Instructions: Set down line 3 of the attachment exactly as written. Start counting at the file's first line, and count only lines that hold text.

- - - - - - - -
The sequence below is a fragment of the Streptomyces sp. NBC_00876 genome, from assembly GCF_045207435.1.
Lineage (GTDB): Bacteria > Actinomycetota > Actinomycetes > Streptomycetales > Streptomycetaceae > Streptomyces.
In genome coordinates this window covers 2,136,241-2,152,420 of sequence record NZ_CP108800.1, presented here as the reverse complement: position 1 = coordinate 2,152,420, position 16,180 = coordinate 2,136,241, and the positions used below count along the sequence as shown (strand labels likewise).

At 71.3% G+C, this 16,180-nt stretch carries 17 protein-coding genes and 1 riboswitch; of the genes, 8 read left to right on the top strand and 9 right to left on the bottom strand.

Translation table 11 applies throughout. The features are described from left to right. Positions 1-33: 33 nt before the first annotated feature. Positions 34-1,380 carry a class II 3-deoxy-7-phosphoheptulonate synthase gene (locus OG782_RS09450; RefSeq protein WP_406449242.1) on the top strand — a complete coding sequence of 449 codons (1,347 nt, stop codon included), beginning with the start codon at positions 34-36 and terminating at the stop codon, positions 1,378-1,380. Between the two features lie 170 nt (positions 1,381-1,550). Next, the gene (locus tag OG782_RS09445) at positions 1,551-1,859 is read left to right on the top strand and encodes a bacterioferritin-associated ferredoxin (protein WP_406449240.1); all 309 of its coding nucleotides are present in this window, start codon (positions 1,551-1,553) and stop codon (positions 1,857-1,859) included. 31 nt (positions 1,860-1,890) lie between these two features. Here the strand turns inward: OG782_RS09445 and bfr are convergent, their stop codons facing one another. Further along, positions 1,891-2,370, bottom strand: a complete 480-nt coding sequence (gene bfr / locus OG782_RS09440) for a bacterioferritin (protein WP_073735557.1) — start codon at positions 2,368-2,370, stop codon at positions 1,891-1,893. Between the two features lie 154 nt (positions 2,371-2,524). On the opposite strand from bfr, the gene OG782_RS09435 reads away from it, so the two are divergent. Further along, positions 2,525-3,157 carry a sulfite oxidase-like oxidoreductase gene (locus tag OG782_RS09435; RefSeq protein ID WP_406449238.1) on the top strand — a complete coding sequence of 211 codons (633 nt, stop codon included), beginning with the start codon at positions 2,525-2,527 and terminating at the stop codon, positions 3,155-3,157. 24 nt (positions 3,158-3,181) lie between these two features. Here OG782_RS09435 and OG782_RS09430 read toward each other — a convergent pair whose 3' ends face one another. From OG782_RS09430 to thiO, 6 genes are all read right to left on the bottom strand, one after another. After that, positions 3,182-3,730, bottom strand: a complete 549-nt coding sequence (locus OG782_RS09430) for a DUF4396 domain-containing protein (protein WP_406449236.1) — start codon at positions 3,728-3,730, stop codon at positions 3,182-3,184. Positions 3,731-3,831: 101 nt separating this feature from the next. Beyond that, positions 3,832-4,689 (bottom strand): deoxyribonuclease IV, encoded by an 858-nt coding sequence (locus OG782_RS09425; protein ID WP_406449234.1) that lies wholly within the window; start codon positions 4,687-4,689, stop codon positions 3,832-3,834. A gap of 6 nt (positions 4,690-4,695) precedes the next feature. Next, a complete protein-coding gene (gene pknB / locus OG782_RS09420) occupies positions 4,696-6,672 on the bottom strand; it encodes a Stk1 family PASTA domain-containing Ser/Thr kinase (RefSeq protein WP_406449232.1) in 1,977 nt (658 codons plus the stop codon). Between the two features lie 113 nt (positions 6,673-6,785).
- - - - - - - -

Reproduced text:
In genome coordinates this window covers 2,136,241-2,152,420 of sequence record NZ_CP108800.1, presented here as the reverse complement: position 1 = coordinate 2,152,420, position 16,180 = coordinate 2,136,241, and the positions used below count along the sequence as shown (strand labels likewise).